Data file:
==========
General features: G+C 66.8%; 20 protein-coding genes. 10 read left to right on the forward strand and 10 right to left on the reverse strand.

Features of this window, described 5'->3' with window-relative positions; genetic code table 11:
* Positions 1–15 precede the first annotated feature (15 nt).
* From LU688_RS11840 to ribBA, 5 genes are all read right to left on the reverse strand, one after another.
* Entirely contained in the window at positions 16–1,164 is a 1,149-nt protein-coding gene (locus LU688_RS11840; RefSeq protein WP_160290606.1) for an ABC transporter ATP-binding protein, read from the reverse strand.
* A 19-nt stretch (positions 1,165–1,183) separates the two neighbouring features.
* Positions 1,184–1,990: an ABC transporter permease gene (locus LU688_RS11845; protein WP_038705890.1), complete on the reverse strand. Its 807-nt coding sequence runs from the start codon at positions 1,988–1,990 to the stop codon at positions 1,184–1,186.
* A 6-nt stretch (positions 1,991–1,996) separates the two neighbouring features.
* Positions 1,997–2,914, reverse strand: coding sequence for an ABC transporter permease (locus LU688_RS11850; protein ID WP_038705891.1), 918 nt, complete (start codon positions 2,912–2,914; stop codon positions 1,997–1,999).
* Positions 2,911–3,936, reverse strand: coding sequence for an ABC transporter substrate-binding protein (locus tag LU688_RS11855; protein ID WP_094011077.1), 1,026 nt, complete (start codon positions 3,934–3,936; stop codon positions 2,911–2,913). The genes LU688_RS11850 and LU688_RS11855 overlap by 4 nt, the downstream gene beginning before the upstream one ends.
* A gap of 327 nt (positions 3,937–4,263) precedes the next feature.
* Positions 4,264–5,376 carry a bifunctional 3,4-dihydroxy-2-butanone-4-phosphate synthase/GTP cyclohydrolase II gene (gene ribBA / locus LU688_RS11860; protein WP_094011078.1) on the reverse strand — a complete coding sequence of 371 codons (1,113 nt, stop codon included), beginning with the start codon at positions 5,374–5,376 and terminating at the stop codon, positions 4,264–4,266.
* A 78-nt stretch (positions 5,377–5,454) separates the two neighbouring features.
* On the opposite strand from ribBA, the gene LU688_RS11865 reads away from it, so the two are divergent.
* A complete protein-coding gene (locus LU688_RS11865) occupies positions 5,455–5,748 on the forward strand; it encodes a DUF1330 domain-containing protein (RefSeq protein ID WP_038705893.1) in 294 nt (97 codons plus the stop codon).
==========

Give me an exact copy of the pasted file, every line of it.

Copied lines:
General features: G+C 66.8%; 20 protein-coding genes. 10 read left to right on the forward strand and 10 right to left on the reverse strand.

Features of this window, described 5'->3' with window-relative positions; genetic code table 11:
* Positions 1–15 precede the first annotated feature (15 nt).
* From LU688_RS11840 to ribBA, 5 genes are all read right to left on the reverse strand, one after another.
* Entirely contained in the window at positions 16–1,164 is a 1,149-nt protein-coding gene (locus LU688_RS11840; RefSeq protein WP_160290606.1) for an ABC transporter ATP-binding protein, read from the reverse strand.
* A 19-nt stretch (positions 1,165–1,183) separates the two neighbouring features.
* Positions 1,184–1,990: an ABC transporter permease gene (locus LU688_RS11845; protein WP_038705890.1), complete on the reverse strand. Its 807-nt coding sequence runs from the start codon at positions 1,988–1,990 to the stop codon at positions 1,184–1,186.
* A 6-nt stretch (positions 1,991–1,996) separates the two neighbouring features.
* Positions 1,997–2,914, reverse strand: coding sequence for an ABC transporter permease (locus LU688_RS11850; protein ID WP_038705891.1), 918 nt, complete (start codon positions 2,912–2,914; stop codon positions 1,997–1,999).
* Positions 2,911–3,936, reverse strand: coding sequence for an ABC transporter substrate-binding protein (locus tag LU688_RS11855; protein ID WP_094011077.1), 1,026 nt, complete (start codon positions 3,934–3,936; stop codon positions 2,911–2,913). The genes LU688_RS11850 and LU688_RS11855 overlap by 4 nt, the downstream gene beginning before the upstream one ends.
* A gap of 327 nt (positions 3,937–4,263) precedes the next feature.
* Positions 4,264–5,376 carry a bifunctional 3,4-dihydroxy-2-butanone-4-phosphate synthase/GTP cyclohydrolase II gene (gene ribBA / locus LU688_RS11860; protein WP_094011078.1) on the reverse strand — a complete coding sequence of 371 codons (1,113 nt, stop codon included), beginning with the start codon at positions 5,374–5,376 and terminating at the stop codon, positions 4,264–4,266.
* A 78-nt stretch (positions 5,377–5,454) separates the two neighbouring features.
* On the opposite strand from ribBA, the gene LU688_RS11865 reads away from it, so the two are divergent.
* A complete protein-coding gene (locus LU688_RS11865) occupies positions 5,455–5,748 on the forward strand; it encodes a DUF1330 domain-containing protein (RefSeq protein ID WP_038705893.1) in 294 nt (97 codons plus the stop codon).